Wednesday, February 5, 2014

WITH CHANGING FORTUNES, FROM APPEARANCE SAKE, IS CARDINAL BURKE'S LITURGICAL VISION OUT OF DATE OR AHEAD OF ITS TIME?

Money Quote from Cardinal Burke: The reform that was done, the reform of the rites, went beyond and in some senses perhaps not completely coherently, with what the Council Fathers had set forth. We need to go back and to…not negate everything that happened, and it’s not that everything that happened at the Council was bad and wrong. But we need to correct the abuses that entered in and so forth. I have the hope that some of those elements, for instance, that were taken away will be reincorporated again, so it will be more evident, the organic unity of the two forms of the same rite.

When you listen to Cardinal Burke in this 2012 interview, it sounds to me that he would have been very much involved in what the Anglican Use Mass has recovered in its Appendix to it new Roman Missal as Cardinal Burke was and still is a member of the Congregation for Divine Worship. So what he speaks must have been spoken in those meetings and certainly in the recent revision of the Anglican Use Mass which had to be approved by the new Holy Father, Pope Francis.

These are the things in the Anglican Use Liturgy that show the organic unity between the Extraordinary Form Mass and the Ordinary Form Mass and one can see here, in a clairvoyant way, what is in store for the rest of the Latin Rite Church's Ordinary Form Mass in a future minor revision of the Missal, with the following allowed but found in the Appendix (similar to the additional Penitential Acts with Form C that are in the Appendix currently).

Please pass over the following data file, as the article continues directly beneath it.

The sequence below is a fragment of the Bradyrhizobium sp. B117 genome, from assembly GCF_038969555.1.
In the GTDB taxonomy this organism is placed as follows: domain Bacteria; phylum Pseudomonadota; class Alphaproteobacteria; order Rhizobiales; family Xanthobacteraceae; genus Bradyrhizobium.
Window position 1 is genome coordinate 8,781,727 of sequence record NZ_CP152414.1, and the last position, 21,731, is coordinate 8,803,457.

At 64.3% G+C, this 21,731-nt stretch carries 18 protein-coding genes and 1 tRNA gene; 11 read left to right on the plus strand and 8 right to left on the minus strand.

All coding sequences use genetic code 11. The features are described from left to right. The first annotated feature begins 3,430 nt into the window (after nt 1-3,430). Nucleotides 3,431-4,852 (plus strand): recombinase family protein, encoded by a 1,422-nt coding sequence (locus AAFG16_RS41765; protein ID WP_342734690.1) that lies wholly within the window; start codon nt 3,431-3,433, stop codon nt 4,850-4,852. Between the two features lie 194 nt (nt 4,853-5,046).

I. The Prayers at the Foot of the Altar

II. Revised Order of the Introductory Rite when using the PATFOTA

III. EF's Offertory Prayers

IV. EF's Rubrics for the Roman Canon

V. The Last Gospel

We already know that Latin and Gregorian Chant are to have a place of pride in the Ordinary Form. That has been allowed since the Council and encouraged by Pope Benedict in one of the most formal ways he could:

And from   (Sacramentum Caritatis, n. 62) above, the most authoritative directive about the use of Liturgical Latin from the Holy Father, the Bishop of Rome:

The Latin language

62. None of the above observations should cast doubt upon the importance of such large-scale liturgies. I am thinking here particularly of celebrations at international gatherings, which nowadays are held with greater frequency. The most should be made of these occasions. In order to express more clearly the unity and universality of the Church, I wish to endorse the proposal made by the Synod of Bishops, in harmony with the directives of the Second Vatican Council, (182) that, with the exception of the readings, the homily and the prayer of the faithful, it is fitting that such liturgies be celebrated in Latin. Similarly, the better-known prayers (183) of the Church's tradition should be recited in Latin and, if possible, selections of Gregorian chant should be sung.